now browsing by month
We’ve all heard of going on holiday for the expressed purpose of bird watching. Aficionados travel all over the world just to see a particular bird that lives only on one continent. But, have you ever heard of “plant spotters”? Indeed, there are people who travel all over the world to see unusual plants that are not found at the local nursery.
Giant Redwood Trees
Located in the Western United States is the tallest tree in the world. The amazing thing about this? It was only discovered in 2006! The Hyperion is a giant redwood tree, and is 115.72 metres tall. Helios is only 1 metre shorter, followed by Icarus at 113.4 metres and Daedalus at 110.76 metres. These unbelievable natural wonders. The Hyperion is only about 600 years old, and is growing quite well at this time. While you are in California visiting the Greek giants, don’t miss the giant sequoias in the Sequoia National Park. At a puny 83 metres high, it is 24 metres around and is a youthful 2000 years old.
If you have always wondered what it would be like to visit an alien landscape, visit Socotra Island. This hot, dry location in the Indian Ocean may not be your idea of a beach comber’s paradise, but the white sands lead you to 700 rare species of plants and animals. Over 250 of these species are found on the island. The Dragon’s Blood tree, for instance, which appears to be a pine tree with a distinctive “flying saucer” shape – a dome of green on top, and an intricate network of branches beneath.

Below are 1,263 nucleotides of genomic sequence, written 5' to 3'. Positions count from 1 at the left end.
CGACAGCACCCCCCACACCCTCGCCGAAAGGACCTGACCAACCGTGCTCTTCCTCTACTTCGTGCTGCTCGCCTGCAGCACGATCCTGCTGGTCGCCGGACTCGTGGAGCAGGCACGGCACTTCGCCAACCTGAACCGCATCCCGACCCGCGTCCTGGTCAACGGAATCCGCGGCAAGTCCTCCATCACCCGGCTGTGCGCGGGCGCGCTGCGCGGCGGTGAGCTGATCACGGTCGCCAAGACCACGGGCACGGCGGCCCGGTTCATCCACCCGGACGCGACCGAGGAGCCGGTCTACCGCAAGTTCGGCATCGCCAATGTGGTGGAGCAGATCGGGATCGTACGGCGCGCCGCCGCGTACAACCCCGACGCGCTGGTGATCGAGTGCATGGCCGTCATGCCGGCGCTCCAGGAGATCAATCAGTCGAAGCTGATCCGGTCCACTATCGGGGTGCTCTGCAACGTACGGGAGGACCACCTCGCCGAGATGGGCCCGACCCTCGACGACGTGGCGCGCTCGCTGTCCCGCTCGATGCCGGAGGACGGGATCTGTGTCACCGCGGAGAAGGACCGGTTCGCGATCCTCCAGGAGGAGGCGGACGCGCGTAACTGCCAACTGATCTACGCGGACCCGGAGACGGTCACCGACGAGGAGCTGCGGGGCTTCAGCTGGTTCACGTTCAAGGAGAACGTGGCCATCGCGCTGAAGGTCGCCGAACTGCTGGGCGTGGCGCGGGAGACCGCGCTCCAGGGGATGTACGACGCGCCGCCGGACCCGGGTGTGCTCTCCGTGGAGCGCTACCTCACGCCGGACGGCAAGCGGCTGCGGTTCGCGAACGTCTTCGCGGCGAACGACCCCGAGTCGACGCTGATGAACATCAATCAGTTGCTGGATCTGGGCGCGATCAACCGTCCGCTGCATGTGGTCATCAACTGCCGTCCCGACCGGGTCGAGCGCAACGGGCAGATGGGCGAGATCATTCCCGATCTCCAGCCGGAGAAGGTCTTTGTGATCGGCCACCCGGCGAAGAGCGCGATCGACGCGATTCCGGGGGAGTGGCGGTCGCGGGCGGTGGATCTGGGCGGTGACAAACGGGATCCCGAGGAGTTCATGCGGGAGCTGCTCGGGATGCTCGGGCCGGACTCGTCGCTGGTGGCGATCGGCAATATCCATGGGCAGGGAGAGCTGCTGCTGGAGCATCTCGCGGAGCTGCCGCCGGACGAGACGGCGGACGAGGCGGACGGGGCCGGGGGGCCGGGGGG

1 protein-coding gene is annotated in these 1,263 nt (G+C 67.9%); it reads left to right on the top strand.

Also on Socotra Island you can see the – um, beautiful – Desert Rose. This plant looks for all the world like an elephant went belly-up and started growing cherry trees out of its feet. Add to that the fact that the ballooned appendages grow straight out of bare rock, and you definitely feel like you are on a weird, 1970s “trip”.
No list of unusual plant sightings is complete without reference to the Baobab tree. Western Australia is home to some of the most incredible baobab trees, including the Prison tree. The trunk is so massive that it was hollowed out and – yes – used to hold prisoners overnight before being delivered to their prison.
Well, that a bit hard to pronounce, but Brazilians love the fruit that grows – get this – on the TRUNK! They look like little tears being extruded through the bark. The fruit is used much like grapes are used, either eaten or made into wine or juice. The tree will get hairy, white blooms and produce black fruit several times a year.
The rainbow eucalyptus grows naturally in the Philippines. As it sheds its bark, bright green bark beneath is revealed. As the bark is exposed to oxygen and sunlight, it ages to blue, then purple, then orange and brown. All of these colours are displayed at the same time, considering that the trees shed irregularly.
For you plant spotters out there like myself, you’ll be tempted to take some of these home with you, but these aren’t indoor plants! Either way, you could spend a lifetime simply pursuing amazing trees!